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Is it tiramisu or ti-raw-misu?

I can still recall the first time I made tiramisu, I followed a recipe from Lorenza Di Medici ‘s “Italy the Beautiful Cook Book”. It was a labour of love separating the eggs and making the perfect zabligione. I had no masala so I used cognac as the recipe suggested. The cognac was not subtle and my dinner guests were concerned about driving home. I still used this recipe for years, with notably less liquor and it has always been popular. However, as the years have passed my growing interest in nutrition has dominated my kitchen as has my own dietary needs.

Lorenza Di Medici ‘s “Italy the Beautiful Cook Book”

I am a diagnosed Ceoliac. Many Ceoliacs also need to avoid dairy as lactose intolerance is often part of the condition. Even for those who are not avoiding gluten and dairy will feel better enjoying a small serve of my tiramisu after a meal than a rich creamy version.

I must admit that this version of the Italian classic is quite different to the one that my family expect. Once again I was met with resistance and disappointment. “Why can’t you make a proper tiramisu? Everything you make is so healthy, it’s so annoying!”.

For the record I do still make the traditional tiramisu for my family but I do like to mix things up. I enjoy the culinary challenge of removing refined sugar, gluten and dairy from a recipe. Following a strict gluten free diet, I am often looking for alternatives to many of the traditional Italian classics. I tried using the Schar savoiardi biscuits, they just didn’t work for me. To be honest I would rather do without, they taste too sweet and have the texture of cardboard. Experimenting with raw desserts and combining the key flavours of the classic tiramisu fulfils the indulgence without the refined sugar and that processed flavour that comes with many gluten free options.

As with all my desserts, portions are key, just because they are free of all the nasties doesn’t mean that you have an extra slice. This little wonder should make over 12 serves.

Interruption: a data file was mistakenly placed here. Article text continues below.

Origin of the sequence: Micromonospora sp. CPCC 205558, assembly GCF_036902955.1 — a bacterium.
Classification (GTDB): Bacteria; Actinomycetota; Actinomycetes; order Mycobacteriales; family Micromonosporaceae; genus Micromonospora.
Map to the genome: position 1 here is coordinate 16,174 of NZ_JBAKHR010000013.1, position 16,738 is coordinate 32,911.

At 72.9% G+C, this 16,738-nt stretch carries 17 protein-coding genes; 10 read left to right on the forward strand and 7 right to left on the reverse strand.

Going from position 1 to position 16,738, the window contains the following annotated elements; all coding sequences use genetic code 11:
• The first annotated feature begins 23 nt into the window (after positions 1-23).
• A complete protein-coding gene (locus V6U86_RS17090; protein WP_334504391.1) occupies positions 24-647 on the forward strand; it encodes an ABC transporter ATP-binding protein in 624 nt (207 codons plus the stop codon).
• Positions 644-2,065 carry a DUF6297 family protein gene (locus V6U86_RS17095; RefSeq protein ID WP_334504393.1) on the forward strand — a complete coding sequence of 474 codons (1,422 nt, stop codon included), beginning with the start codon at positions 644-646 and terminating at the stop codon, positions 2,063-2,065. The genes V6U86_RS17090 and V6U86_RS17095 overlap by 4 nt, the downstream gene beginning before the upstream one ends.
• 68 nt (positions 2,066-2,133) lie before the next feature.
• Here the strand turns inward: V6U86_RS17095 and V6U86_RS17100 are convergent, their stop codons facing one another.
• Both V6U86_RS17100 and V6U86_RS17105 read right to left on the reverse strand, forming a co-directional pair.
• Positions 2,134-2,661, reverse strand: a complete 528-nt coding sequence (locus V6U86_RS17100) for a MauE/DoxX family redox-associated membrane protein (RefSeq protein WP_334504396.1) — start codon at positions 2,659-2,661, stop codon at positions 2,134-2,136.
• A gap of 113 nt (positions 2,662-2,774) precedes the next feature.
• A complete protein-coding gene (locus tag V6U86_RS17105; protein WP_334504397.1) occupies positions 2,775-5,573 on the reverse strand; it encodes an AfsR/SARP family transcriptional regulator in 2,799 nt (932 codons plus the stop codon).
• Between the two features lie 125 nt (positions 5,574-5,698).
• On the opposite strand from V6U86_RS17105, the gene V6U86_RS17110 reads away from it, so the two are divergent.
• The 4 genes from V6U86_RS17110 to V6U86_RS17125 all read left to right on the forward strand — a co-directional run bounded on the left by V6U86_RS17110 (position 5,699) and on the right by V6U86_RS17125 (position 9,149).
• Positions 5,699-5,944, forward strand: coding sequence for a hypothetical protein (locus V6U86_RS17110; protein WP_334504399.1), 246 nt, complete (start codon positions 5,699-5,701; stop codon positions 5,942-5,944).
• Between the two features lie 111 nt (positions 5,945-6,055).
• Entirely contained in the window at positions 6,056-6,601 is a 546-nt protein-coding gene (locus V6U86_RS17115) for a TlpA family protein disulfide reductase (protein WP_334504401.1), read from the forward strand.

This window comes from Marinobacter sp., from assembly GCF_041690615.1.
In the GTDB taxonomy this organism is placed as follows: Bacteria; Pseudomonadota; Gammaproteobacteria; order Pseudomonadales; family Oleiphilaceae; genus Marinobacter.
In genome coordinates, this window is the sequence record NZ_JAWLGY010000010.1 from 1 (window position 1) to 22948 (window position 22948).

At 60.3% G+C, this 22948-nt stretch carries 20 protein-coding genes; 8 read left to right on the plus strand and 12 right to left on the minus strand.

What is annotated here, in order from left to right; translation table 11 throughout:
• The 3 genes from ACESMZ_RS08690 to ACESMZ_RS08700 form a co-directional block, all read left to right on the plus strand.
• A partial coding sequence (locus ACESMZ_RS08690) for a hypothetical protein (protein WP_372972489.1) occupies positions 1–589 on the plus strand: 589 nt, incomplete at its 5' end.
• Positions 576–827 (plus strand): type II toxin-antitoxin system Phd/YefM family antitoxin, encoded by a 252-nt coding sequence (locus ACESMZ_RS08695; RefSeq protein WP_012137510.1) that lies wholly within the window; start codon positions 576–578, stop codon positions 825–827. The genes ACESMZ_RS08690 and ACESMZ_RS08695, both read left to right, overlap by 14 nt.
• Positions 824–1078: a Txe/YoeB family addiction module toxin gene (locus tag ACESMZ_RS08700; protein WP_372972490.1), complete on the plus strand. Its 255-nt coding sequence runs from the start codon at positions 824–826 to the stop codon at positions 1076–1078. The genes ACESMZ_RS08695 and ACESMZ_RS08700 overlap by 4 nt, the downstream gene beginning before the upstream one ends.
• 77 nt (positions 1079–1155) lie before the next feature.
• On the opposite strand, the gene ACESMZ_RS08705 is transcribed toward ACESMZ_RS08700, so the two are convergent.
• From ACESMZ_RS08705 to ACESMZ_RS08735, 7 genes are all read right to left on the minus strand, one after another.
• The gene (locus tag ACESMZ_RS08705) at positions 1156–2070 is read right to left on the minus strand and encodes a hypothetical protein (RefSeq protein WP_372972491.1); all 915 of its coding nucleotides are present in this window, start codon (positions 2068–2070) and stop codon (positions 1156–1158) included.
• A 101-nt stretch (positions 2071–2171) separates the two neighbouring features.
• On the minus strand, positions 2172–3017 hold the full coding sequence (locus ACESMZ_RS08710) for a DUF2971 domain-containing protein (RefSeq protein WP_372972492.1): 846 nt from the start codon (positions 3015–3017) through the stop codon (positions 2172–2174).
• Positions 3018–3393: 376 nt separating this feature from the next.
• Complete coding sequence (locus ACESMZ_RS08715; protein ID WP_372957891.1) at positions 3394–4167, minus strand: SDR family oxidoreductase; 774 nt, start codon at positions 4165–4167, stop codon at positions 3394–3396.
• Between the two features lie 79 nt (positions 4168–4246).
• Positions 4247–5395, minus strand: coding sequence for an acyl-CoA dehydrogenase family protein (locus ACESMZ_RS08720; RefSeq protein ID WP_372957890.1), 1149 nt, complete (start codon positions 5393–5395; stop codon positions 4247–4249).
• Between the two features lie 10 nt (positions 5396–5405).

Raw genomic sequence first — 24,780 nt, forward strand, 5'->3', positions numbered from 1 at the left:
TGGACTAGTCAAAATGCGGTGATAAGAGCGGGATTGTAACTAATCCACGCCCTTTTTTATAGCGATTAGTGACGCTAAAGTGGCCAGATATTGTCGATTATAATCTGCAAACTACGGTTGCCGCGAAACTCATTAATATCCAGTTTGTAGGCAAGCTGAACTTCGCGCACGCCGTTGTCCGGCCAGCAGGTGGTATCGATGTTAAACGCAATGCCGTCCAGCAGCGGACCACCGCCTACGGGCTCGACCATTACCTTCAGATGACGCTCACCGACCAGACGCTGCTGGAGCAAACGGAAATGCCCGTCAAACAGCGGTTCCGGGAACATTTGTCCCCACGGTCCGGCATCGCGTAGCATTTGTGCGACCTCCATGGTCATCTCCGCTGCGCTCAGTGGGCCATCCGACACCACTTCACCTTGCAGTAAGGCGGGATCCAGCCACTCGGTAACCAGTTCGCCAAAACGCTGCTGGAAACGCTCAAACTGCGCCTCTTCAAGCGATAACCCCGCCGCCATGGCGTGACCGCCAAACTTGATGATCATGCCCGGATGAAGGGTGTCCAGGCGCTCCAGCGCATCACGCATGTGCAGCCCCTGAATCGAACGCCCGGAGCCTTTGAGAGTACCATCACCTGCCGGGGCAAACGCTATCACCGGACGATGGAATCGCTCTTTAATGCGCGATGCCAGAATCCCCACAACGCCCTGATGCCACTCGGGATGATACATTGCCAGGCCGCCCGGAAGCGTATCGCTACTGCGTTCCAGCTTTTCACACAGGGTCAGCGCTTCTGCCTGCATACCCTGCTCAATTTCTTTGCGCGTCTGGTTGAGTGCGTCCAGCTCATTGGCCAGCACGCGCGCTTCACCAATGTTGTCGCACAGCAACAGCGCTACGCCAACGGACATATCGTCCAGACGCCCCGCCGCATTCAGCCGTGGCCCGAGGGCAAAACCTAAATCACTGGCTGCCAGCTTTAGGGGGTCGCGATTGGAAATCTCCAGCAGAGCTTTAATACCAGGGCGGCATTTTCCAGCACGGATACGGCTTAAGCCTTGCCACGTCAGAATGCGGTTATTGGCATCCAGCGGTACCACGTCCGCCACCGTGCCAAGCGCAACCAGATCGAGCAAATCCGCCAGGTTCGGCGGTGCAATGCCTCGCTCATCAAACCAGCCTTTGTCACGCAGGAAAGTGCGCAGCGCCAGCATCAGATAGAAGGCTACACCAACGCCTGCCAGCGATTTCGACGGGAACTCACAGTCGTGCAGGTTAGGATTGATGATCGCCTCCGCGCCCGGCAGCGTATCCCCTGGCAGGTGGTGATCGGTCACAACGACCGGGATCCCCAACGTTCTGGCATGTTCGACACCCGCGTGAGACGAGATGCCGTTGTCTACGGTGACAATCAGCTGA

(Gluten free, dairy free, vegan)



  • 8 dates soaked in boiling water for 30 minutes

  • ½ cup of organic shredded coconut

  • ½ cup of raw or activated almonds

  • ½ cup of dry roasted or activated hazelnuts

  • 3 tablespoons of extra virgin coconut oil, melted

  • Pinch of sea salt


  • 2 cups of raw cashews soaked overnight or minimum of 4 hours

  • ½ cup of coconut cream

  • ¼ cup of extra virgin coconut oil

  • Shot of expresso coffee

  • ¼ cup of pure maple syrup

  • ¼ cup of raw cocoa, plus extra for dusting

  • 2 tablespoons of masala or Frangelico (optional)

  • Pinch of sea salt

Combine all the base ingredients into a food processor and blend until mixture is well combined.

Press mixture down on a cake tin and refrigerate while the filling is made.

To make the filling combine all remaining ingredients and process until very smooth. Depending on your food processor this can take a while.

Scrape down the sides and make sure it is evenly smooth.

Refrigerate for a minimum of 4 hours and dust with raw cocoa powder.

Cut into small pieces and enjoy.

For further information and consultation on your diet and nutrition make an appointment with Holy Mackerel Health today.

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